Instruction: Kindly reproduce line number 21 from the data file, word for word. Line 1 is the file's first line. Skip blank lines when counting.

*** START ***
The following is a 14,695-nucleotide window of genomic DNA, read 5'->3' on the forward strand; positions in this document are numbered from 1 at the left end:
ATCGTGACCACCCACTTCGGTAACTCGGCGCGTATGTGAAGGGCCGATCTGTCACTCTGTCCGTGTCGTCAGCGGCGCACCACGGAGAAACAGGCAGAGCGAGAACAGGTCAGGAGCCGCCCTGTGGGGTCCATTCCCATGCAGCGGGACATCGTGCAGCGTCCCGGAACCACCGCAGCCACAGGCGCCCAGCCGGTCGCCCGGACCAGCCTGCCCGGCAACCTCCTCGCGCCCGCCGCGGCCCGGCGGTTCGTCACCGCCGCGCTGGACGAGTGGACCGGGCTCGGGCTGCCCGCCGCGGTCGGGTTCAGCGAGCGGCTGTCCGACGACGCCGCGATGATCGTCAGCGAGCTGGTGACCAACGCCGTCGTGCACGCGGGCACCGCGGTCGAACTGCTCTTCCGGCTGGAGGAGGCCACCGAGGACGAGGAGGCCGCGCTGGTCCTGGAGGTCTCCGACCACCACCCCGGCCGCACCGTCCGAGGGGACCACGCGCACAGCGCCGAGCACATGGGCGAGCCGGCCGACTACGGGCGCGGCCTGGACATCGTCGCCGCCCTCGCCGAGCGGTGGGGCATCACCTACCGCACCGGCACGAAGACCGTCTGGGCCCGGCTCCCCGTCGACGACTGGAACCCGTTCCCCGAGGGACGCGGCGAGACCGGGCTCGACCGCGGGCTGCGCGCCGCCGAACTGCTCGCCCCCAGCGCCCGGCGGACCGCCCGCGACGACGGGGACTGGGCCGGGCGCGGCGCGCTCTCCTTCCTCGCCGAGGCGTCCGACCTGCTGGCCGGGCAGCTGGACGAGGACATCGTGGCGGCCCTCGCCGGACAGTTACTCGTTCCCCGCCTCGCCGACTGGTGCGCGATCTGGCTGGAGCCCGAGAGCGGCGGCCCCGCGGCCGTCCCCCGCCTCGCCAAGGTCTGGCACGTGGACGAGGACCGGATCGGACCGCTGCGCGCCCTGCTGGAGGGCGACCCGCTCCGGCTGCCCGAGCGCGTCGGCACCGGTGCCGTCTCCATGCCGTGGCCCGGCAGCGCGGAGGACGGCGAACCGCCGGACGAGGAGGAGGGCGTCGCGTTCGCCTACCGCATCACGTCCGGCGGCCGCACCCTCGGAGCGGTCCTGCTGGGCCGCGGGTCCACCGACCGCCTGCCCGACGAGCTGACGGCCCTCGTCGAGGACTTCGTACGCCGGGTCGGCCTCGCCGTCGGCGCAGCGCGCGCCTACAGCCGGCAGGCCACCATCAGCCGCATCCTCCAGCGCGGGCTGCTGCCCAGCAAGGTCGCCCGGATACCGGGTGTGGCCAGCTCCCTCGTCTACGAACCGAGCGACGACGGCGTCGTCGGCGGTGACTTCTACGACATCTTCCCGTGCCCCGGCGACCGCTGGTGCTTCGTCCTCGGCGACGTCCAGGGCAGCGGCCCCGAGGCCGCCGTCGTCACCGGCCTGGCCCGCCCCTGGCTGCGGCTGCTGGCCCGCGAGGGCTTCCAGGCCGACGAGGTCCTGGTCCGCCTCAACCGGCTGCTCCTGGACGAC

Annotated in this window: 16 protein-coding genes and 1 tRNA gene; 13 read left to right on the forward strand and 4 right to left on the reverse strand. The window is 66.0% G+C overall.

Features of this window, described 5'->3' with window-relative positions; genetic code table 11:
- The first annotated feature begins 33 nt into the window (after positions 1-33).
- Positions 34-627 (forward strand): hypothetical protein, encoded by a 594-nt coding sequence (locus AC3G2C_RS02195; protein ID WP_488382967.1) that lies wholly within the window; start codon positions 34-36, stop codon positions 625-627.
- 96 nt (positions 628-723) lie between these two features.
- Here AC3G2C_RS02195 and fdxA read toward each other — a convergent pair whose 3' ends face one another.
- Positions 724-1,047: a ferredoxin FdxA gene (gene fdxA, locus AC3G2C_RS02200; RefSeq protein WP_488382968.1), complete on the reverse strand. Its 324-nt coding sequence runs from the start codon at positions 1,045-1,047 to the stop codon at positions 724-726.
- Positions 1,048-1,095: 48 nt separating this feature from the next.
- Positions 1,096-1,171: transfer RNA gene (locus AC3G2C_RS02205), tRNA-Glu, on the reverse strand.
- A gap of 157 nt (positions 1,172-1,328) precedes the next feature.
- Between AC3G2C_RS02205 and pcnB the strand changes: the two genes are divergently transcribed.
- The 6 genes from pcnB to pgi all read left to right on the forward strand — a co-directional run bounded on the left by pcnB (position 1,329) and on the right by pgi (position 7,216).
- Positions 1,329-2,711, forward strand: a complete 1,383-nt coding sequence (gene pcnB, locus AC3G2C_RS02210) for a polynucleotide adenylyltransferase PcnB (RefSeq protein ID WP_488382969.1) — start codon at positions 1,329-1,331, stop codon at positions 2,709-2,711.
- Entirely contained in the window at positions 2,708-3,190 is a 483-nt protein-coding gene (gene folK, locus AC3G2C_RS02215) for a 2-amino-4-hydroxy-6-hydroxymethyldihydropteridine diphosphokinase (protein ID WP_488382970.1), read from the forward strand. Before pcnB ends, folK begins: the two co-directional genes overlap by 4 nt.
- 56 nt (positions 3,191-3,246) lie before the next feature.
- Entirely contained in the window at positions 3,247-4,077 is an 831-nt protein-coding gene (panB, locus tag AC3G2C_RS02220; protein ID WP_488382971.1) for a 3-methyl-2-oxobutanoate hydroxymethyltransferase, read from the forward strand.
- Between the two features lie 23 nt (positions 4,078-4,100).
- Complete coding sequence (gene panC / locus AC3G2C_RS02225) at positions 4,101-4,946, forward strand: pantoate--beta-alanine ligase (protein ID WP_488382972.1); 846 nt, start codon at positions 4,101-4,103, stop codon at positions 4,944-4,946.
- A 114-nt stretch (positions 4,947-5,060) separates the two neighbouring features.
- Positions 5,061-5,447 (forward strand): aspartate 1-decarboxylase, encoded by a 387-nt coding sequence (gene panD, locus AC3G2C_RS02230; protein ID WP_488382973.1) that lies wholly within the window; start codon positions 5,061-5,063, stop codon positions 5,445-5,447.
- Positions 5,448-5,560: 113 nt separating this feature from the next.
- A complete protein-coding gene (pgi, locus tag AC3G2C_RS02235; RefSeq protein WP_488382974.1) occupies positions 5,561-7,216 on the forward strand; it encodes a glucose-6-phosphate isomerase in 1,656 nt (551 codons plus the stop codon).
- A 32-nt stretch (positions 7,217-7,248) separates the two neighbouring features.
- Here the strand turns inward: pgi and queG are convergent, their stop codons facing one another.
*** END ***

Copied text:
- A 114-nt stretch (positions 4,947-5,060) separates the two neighbouring features.